A breast biopsy is a procedure that removes a sample of breast tissue so that it can be checked for signs of disease. A doctor called a pathologist looks at the tissue under a microscope to diagnose breast cancer and other breast diseases.
Breast cancer is cancer that forms in the milk ducts (tubes that carry milk to the nipple) and the lobules (the small lobes of breast tissue that make milk). Breast cancer is much more common in women, but men can get it, too. Not much is known about breast cancer risk in transgender people. If you are transgender, talk with your provider about your risk.
There are different ways to do a breast biopsy. Some methods remove breast tissue with a needle and others use a small incision (cut) in your skin to remove part or all of the suspicious tissue.
Most people who need a breast biopsy don’t have cancer.
Other names: core needle biopsy; core biopsy, breast; fine-needle aspiration; open surgery biopsy
What is it used for?
A breast biopsy is the only way to find out whether a suspicious change in your breast is cancer. You may have a biopsy after other breast tests, such as a physical breast exam or a mammogram, show signs that could be breast cancer.
Why do I need a breast biopsy?
You may need a breast biopsy if:
- You or your health care provider felt a lump, thickening, or other change in your breast.
- A mammogram, ultrasound, or MRI test shows a lump, calcium deposits, or other signs that might mean cancer.
- The skin on your breast or nipple is red, scaly, or swollen, or your nipple is pulled inward.
- You have a discharge of abnormal fluid coming from your nipple.
If your provider suggests that you have a breast biopsy, it doesn’t mean you have breast cancer. Most breast lumps and other changes that are checked with biopsies turn out to be benign, which means they are not cancer.
What happens during a breast biopsy?
There are three main types of breast biopsy procedures. They are usually done on an outpatient basis, which means you go home the same day:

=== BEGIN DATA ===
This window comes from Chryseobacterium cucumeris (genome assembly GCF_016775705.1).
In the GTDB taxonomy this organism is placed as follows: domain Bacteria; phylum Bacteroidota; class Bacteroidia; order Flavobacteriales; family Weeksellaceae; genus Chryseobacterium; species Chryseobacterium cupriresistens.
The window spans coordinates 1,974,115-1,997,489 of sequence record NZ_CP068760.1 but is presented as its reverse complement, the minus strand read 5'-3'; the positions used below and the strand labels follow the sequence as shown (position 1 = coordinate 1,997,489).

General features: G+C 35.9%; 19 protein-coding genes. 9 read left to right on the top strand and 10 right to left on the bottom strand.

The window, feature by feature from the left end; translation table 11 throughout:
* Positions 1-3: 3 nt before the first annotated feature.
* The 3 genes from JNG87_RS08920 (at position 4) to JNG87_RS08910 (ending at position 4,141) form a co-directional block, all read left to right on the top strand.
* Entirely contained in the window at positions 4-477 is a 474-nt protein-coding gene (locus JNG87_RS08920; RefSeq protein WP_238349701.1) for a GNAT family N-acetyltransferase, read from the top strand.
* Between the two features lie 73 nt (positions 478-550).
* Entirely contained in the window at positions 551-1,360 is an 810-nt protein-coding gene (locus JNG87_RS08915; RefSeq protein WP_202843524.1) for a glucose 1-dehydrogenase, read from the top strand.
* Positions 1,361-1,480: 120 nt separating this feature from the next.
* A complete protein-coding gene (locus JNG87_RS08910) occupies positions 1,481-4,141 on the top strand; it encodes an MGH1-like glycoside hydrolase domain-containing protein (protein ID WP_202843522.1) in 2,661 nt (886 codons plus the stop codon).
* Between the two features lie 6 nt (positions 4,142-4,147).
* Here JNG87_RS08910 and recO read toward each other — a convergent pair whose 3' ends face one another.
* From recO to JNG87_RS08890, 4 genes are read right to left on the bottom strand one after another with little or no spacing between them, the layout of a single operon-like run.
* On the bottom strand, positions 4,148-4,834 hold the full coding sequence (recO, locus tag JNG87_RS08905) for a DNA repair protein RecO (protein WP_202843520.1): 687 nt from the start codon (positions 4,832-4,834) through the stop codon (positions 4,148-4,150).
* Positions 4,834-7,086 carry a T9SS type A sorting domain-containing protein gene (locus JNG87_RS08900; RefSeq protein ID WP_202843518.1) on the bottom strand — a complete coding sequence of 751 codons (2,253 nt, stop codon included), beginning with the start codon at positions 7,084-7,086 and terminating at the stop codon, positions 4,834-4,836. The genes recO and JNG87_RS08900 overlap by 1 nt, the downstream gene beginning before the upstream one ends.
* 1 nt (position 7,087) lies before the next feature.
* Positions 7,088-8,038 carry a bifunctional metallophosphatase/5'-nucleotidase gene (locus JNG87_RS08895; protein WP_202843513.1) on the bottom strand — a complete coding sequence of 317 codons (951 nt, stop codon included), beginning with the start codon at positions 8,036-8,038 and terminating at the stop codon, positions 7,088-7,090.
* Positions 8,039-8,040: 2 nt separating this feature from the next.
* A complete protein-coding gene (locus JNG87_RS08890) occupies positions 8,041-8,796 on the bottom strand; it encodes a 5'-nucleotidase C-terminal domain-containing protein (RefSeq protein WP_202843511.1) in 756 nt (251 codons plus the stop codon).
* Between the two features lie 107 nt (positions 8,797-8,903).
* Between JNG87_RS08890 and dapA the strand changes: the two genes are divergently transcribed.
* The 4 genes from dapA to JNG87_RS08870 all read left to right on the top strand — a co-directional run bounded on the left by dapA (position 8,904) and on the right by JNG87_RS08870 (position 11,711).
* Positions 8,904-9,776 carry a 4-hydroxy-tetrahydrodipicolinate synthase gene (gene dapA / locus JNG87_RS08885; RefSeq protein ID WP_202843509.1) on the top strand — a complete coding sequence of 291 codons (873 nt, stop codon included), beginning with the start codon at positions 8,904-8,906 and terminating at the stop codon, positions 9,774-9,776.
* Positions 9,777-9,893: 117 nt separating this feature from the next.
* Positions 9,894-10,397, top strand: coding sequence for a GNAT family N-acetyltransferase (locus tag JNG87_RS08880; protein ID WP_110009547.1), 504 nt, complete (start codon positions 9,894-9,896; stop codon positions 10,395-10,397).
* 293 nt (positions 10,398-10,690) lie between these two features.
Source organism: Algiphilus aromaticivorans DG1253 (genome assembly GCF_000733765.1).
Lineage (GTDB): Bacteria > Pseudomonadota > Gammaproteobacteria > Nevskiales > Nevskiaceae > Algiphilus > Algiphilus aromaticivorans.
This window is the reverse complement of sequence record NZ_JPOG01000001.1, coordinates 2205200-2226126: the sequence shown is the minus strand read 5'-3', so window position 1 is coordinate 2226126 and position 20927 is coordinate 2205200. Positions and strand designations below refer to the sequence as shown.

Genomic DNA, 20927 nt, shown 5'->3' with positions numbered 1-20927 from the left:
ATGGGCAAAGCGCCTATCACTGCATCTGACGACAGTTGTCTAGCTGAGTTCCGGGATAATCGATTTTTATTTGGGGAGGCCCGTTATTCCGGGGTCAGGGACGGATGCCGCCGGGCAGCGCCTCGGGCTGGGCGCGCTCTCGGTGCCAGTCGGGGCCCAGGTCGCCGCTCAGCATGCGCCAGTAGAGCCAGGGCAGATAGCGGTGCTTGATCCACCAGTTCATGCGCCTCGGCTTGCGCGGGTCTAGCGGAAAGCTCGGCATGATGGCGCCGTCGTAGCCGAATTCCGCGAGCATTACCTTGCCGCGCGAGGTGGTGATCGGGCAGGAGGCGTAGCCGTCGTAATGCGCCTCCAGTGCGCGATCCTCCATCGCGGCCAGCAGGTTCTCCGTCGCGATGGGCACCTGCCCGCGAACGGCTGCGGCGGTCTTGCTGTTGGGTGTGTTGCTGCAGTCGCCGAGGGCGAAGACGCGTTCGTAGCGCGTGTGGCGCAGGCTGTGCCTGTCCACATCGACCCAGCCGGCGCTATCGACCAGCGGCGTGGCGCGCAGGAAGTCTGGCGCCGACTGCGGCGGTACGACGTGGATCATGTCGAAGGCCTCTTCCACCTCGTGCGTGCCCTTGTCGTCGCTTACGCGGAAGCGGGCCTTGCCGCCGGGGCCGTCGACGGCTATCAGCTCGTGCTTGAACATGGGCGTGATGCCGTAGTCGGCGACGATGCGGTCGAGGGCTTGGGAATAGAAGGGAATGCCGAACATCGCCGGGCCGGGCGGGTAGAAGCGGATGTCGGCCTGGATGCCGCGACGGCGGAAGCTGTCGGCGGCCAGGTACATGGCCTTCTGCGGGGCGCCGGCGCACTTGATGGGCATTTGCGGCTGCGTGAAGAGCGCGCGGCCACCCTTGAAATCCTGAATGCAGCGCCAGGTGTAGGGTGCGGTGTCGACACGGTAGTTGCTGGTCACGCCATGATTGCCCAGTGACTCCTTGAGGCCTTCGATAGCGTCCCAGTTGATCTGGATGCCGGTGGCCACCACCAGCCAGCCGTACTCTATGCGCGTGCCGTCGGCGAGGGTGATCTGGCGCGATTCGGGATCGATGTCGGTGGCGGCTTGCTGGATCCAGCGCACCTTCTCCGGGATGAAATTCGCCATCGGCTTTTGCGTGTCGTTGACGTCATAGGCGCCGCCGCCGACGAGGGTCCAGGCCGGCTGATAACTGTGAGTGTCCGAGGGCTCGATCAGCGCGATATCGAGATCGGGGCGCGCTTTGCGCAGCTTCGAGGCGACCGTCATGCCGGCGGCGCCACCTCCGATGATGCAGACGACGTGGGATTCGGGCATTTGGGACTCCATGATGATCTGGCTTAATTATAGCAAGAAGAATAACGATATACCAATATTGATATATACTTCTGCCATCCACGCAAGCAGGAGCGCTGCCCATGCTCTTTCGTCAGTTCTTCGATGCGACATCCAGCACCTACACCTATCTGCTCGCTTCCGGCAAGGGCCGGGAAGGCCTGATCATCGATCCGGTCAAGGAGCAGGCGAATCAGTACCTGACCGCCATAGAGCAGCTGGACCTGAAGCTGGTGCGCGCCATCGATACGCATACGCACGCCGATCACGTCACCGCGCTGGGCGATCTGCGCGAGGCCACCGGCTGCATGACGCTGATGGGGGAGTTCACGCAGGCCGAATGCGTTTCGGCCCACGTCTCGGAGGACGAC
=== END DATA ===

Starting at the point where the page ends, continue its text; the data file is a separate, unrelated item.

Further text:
- Fine needle aspiration biopsy uses a very thin needle to remove a sample of breast cells or fluid. The biopsy takes about 15 minutes.
- Core needle biopsy uses a wide needle to remove one or more small tissue samples about the size of a grain of rice. Sometimes a small vacuum probe is used instead of a needle. The device gently suctions some tissue and removes it with a small rotating blade. A core needle biopsy takes between 15 minutes and an hour, depending on how it’s done.
- Surgical biopsy (or open biopsy) is surgery to remove all or part of a lump. The biopsy usually takes about an hour.
Biopsies are often done using mammography, ultrasound, MRI, or x-rays to help see exactly where to take the tissue sample. Your procedure will vary depending on which method is used to guide the biopsy, but the general steps are usually the same.
For a fine needle aspiration biopsy or a core needle biopsy:
- Your provider will clean the skin on your breast and give you a shot of medicine to numb the area, so you won’t feel any pain. The shot may sting briefly.
- You may be sitting or lying down. If images are used to guide the biopsy, you may lie on your side, back, or belly with your breast over an opening on the table.
- For a fine needle aspiration biopsy, your provider will insert the needle into the biopsy site and remove a sample of cells or fluid. For a core biopsy, a tiny cut may be made to insert a wide needle or a vacuum device. You may feel a little pressure when the sample or samples are removed.